Relationship between respiratory muscle function and age, sex, and other factors

J Appl Physiol (1985). 1989 Feb;66(2):943-8. doi: 10.1152/jappl.1989.66.2.943.


To investigate the effects of gender and age on respiratory muscle function, 160 healthy volunteers (80 males, 80 females) were divided into four age groups. Twenty-eight of the male subjects were smokers. After the subjects were familiarized with the experimental procedure, respiratory muscle strength, inspiratory muscle endurance, and spirometric function, including forced vital capacity (FVC), forced expiratory volume in 1 s (FEV1), FEV1/FVC, tidal volume, breathing rate, and duty cycle, were measured. The respiratory muscle strength was indicated by the maximal static inspiratory and expiratory pressures (PImmax and PEmmax). Inspiratory muscle endurance was determined by the time the subject was able to sustain breathing against an inspiratory pressure load on a modified Nickerson-Keens device. The results showed that 1) except for inspiratory muscle endurance and FEV1/FVC, men had greater respiratory muscle and pulmonary functions than women, 2) respiratory muscle function and pulmonary function decreased with age, 3) smoking tended to lower duty cycle and FEV1/FVC and to enhance PE,mmax, and 4) inspiratory muscle endurance was greater in men who were physically active than in those who were sedentary. Therefore we conclude that there are sexual and age differences in respiratory muscle strength and pulmonary function and that smoking or physical activity may affect respiratory muscle function.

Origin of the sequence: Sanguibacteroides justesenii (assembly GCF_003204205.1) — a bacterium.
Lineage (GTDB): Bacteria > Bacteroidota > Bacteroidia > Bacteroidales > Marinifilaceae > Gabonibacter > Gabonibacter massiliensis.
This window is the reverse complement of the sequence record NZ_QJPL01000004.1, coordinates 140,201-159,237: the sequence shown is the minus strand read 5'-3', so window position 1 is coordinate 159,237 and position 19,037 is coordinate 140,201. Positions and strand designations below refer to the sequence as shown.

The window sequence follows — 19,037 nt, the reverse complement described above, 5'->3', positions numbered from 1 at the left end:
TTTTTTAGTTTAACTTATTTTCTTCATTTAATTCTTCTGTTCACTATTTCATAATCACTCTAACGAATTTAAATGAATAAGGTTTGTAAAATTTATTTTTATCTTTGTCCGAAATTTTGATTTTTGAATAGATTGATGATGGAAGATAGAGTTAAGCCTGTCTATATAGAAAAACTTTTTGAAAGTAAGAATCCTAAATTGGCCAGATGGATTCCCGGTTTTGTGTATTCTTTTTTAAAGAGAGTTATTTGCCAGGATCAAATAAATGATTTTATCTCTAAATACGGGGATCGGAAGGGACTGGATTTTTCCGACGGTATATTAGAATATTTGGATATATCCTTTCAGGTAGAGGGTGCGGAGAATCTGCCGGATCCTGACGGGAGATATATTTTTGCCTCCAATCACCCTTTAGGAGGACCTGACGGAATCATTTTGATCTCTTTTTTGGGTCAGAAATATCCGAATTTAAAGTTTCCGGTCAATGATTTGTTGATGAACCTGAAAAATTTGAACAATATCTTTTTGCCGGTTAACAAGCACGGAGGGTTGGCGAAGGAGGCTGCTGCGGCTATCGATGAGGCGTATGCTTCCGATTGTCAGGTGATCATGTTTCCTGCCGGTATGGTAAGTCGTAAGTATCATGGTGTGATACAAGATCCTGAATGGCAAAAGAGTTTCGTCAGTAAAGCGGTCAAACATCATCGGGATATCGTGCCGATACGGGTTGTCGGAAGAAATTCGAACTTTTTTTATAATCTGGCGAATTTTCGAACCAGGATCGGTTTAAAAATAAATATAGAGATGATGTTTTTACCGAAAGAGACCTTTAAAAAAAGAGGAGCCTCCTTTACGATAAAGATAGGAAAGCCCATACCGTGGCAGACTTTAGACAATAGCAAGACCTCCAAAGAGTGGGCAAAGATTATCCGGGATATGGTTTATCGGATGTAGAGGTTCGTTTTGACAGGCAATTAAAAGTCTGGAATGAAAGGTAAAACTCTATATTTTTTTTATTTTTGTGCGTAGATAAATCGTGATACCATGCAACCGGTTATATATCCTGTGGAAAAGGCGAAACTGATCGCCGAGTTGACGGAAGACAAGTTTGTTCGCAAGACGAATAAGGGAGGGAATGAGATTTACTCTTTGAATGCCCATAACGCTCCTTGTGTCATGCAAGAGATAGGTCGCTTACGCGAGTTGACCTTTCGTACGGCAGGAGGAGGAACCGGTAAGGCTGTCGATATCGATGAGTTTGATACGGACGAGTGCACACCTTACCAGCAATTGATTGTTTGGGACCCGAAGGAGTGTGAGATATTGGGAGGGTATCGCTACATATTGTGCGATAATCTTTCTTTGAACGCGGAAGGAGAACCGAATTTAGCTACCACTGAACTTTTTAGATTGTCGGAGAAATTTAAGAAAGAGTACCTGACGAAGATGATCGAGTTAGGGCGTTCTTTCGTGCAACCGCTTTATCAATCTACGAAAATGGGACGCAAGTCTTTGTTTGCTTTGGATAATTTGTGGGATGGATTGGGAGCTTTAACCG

Publication types

  • Research Support, Non-U.S. Gov't

MeSH terms

  • Adult
  • Age Factors
  • Aged
  • Female
  • Humans
  • Male
  • Middle Aged
  • Muscle Contraction
  • Physical Endurance
  • Respiratory Function Tests
  • Respiratory Muscles / physiology*
  • Sex Factors
  • Smoking / physiopathology